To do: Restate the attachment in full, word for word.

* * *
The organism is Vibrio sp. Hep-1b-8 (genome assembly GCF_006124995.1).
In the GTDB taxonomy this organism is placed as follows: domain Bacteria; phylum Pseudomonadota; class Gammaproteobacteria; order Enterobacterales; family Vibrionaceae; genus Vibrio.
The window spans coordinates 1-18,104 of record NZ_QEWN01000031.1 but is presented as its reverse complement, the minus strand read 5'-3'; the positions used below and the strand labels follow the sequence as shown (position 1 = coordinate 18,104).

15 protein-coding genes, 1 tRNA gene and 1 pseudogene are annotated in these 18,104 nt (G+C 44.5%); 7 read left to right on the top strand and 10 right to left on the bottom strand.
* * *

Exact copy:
The organism is Vibrio sp. Hep-1b-8 (genome assembly GCF_006124995.1).
In the GTDB taxonomy this organism is placed as follows: domain Bacteria; phylum Pseudomonadota; class Gammaproteobacteria; order Enterobacterales; family Vibrionaceae; genus Vibrio.
The window spans coordinates 1-18,104 of record NZ_QEWN01000031.1 but is presented as its reverse complement, the minus strand read 5'-3'; the positions used below and the strand labels follow the sequence as shown (position 1 = coordinate 18,104).

15 protein-coding genes, 1 tRNA gene and 1 pseudogene are annotated in these 18,104 nt (G+C 44.5%); 7 read left to right on the top strand and 10 right to left on the bottom strand.